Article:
are the estimators of σγ2 andσ ϵ2, respectively. Recall thatγ ij is confounded with the setup variation of the experimental device as well as any potential treatment-by-block interaction under the restricted randomization protocol and this combined variation is given by σγ2. The F-statistic given in Equation (3) under an RCBD does not include σγ2 in its denominator and therefore ignores the setup variation entirely. In other words, this F-statistic ignores the `loss in efficiency' when one cannot randomize between individual subjects due to practical difficulties involved in conducting an experiment.

The simulated experimental studies presented earlier demonstrate the generality of these conclusions and are consistent with our above treatment of the real data. Recall that the simulation results show a change from highly significant to non-significant treatment effects.

A randomized complete block design is one of the most widely used designs by experimental scientist in studying the effects of treatments on subjects. Often, treatments are replicated within each block to obtain separate estimates of the error variance and any potential treatment-by-block interaction. Experimental constraints can prevent complete randomization within each block. Previous work in identifying the statistical significance of treatment effects on the behavior of response has used either a one-way ANOVA or an RCBD. In this article, we have demonstrated that a split-plot model can be applied to analyse data under a restricted randomization protocol. Furthermore, we have demonstrated that overlooking the effect of restricted randomization on inferences from RCBD analyses can lead to various spurious interaction effects as well as potentially serious Type I or Type II errors. In particular, if the restricted randomization is ignored and an RCBD analysis performed, then there is a risk of overstating the significance of treatment effects. In contrast, the split-plot analysis provides a powerful alternative to the analysis of data collected under the restricted randomization protocol. The proposed methods are illustrated using a real data from chemo-orientation studies; however, they extend directly to other studies where it is impractical to completely randomize the treatments given to individual experimental subjects. The techniques presented in this article can be implemented using widely available statistical software.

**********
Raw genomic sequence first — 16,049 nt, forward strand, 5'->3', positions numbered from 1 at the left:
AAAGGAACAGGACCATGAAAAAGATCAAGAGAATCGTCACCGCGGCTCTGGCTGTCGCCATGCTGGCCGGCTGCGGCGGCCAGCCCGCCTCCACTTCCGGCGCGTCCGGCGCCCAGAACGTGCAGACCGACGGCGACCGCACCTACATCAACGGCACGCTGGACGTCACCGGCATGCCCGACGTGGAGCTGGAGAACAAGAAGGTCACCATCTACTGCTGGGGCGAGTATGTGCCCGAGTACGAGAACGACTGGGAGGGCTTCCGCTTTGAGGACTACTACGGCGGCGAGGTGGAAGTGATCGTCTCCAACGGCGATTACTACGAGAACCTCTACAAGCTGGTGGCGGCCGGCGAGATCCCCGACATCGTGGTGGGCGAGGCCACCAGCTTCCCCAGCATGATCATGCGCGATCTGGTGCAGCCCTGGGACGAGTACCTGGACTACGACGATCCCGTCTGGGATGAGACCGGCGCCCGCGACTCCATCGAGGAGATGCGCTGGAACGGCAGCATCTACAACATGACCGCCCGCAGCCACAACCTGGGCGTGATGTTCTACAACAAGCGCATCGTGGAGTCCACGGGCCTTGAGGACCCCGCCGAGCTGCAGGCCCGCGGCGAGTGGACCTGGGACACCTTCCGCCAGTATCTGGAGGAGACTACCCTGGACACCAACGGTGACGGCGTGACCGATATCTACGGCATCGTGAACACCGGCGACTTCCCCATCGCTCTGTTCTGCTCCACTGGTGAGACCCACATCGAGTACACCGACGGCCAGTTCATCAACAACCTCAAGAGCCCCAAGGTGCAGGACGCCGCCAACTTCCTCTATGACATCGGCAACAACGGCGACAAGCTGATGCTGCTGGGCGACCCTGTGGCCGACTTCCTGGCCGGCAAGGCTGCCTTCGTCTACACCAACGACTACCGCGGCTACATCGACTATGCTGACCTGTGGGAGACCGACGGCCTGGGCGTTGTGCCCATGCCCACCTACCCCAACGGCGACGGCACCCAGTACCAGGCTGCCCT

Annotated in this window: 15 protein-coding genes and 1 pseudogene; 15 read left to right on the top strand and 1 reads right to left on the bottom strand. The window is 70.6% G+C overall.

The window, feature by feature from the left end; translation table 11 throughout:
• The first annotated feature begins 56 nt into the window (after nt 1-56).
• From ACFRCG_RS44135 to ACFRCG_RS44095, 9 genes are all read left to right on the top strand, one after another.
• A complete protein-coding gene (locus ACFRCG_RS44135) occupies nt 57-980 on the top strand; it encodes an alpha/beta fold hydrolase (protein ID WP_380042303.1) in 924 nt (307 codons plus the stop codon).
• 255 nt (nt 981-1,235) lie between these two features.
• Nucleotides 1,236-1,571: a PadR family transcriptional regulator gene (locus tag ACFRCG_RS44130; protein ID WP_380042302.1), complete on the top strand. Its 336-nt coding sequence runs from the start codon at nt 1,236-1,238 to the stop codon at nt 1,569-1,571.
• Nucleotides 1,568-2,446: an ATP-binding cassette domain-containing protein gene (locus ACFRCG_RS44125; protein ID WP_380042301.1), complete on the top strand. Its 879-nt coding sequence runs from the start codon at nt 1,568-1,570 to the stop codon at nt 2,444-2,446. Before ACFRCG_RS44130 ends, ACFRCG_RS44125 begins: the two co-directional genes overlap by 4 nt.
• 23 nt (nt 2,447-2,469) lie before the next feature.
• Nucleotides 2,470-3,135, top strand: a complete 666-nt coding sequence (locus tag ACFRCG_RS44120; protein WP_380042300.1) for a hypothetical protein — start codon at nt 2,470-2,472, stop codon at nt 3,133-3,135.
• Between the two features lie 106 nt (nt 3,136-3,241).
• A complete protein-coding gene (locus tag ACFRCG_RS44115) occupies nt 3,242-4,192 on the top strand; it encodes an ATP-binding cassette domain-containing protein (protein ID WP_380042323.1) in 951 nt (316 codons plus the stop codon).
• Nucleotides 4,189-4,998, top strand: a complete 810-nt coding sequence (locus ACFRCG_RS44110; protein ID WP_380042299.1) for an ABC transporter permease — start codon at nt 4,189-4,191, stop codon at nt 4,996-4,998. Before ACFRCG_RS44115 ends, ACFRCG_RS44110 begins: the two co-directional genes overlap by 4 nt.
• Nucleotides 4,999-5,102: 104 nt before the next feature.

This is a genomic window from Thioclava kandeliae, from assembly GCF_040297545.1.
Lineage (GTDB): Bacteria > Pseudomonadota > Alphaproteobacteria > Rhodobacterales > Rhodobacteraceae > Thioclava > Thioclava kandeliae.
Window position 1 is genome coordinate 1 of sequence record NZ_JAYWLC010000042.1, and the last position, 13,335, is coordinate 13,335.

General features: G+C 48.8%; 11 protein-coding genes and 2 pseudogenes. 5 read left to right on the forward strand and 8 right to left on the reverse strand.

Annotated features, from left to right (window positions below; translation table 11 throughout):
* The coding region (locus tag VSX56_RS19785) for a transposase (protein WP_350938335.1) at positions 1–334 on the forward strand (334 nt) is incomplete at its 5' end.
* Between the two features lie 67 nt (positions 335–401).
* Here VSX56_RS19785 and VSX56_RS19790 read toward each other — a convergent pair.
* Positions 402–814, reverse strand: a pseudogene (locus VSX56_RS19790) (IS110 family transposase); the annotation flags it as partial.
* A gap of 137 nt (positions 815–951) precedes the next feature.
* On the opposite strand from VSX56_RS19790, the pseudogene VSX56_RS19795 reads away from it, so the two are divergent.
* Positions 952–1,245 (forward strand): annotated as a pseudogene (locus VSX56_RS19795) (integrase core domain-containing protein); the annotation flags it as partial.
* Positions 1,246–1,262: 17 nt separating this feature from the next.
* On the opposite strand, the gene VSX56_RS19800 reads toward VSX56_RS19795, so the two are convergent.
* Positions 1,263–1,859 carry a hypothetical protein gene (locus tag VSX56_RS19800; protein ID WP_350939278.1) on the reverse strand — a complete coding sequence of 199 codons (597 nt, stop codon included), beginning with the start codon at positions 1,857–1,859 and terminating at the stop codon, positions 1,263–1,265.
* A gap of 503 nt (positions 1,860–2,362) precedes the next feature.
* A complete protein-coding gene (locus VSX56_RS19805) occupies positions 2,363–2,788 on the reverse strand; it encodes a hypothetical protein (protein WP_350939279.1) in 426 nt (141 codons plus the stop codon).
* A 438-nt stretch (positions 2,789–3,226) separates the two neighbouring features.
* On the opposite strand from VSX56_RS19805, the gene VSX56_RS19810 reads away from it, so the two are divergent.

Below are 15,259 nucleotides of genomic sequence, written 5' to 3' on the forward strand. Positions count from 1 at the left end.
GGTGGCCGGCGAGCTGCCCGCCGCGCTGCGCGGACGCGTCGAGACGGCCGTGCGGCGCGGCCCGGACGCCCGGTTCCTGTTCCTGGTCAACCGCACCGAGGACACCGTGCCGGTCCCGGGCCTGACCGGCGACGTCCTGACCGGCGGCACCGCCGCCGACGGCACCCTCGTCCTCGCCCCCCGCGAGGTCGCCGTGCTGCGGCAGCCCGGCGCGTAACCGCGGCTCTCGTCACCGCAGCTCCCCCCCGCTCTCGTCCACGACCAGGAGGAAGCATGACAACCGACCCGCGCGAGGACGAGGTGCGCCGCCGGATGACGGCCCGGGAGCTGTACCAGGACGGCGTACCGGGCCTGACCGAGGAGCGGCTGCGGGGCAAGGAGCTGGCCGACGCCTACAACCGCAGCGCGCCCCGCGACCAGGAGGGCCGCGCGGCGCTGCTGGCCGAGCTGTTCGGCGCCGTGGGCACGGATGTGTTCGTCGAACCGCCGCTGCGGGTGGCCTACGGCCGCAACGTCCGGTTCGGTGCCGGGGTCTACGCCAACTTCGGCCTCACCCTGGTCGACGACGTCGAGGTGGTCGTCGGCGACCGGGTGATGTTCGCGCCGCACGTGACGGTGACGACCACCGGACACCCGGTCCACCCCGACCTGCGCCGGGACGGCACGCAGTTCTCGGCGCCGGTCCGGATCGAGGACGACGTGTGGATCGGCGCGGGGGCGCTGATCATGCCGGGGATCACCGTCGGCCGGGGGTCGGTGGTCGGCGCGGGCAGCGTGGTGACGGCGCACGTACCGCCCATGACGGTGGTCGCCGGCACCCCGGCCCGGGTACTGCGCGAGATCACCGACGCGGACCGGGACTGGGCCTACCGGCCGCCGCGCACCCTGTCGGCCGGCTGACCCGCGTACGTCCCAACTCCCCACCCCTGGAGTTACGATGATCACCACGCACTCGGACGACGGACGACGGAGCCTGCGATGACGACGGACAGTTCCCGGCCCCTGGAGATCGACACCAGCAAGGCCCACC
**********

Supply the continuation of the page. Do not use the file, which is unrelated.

Our findings clearly substantiate the consequences of ignoring the restricted randomization and have the following implications. (1) Under the restricted randomization (Fig. 1), one has two sets of experimental subjects: (i) the subjects nested within groups, which in turn serve as blocks for the subjects, and (ii)groups nested within blocks. The appropriate analysis is to employ a split-plot ANOVA by considering the groups of subjects as the whole-plots and the individual subjects as the sub-plots. (2) The expected mean squares usually assume complete randomization. Under the restricted randomization, one must be cautious in calculating the expected mean squares. In particular, one cannot test the treatment-by-block interaction through an F-statistic given by F=MSintr/MSE, and it is possible only if experimental setups are completely randomized between animals.

An important conclusion of our work is to demonstrate the significance of describing completely the design employed and statistical analysis performed on any experimental data. As we have shown, small changes to the design protocol can have a major effect on the validity of a statistical analysis. There are many different types of ANOVA, and employing an inappropriate analysis to a dataset, can result in incorrect conclusions. The main function of the `Materials and methods' section of a scientific article is to provide sufficient details and information so that a knowledgeable reader with access to the original data can verify and reproduce the reported results(Curran-Everett and Benos,2004). Our applications, as well as the citation of the literature, have been limited due to incomplete description of the experimental designs and statistical methods employed in many of the articles we reviewed, thereby making it difficult if not impossible to replicate the experiments or the statistical analysis. Statistical methods and analysis are inherent to many allied fields and underpin the scientific discovery process. As stated eloquently by Curran-Everett and Benos(2004), misunderstanding and misuse of the statistical techniques as well as misinterpretation of the analysis jeopardizes the scientific discovery process as well as accumulation of scientific knowledge. We hope that this article will serve to improve the caliber of statistical information as well as the reporting and presentation of the statistical techniques in allied scientific publications.

R.S.P.'s research was supported in part by the National Science Foundation(NSF) DMS 02-39053 and Office of Naval Research (ONR) grants N00014-02-1-0316 and N00014-04-1-0481. C.L.'s research was supported in part by the NSF grant DMS 03-06202 and ONR grant N00014-04-1-0481. The authors thank the Editor and the reviewers for constructive comments and suggestions that led to significant improvements of the manuscript. We especially thank Mark Willis for providing the P. americana experimental data, for important discussions with regard to the relevant biological literature and for several comments on the manuscript. The authors are grateful to Joseph Koonce and Christopher Cullis for stimulating discussions and for their comments on the earlier version of the manuscript.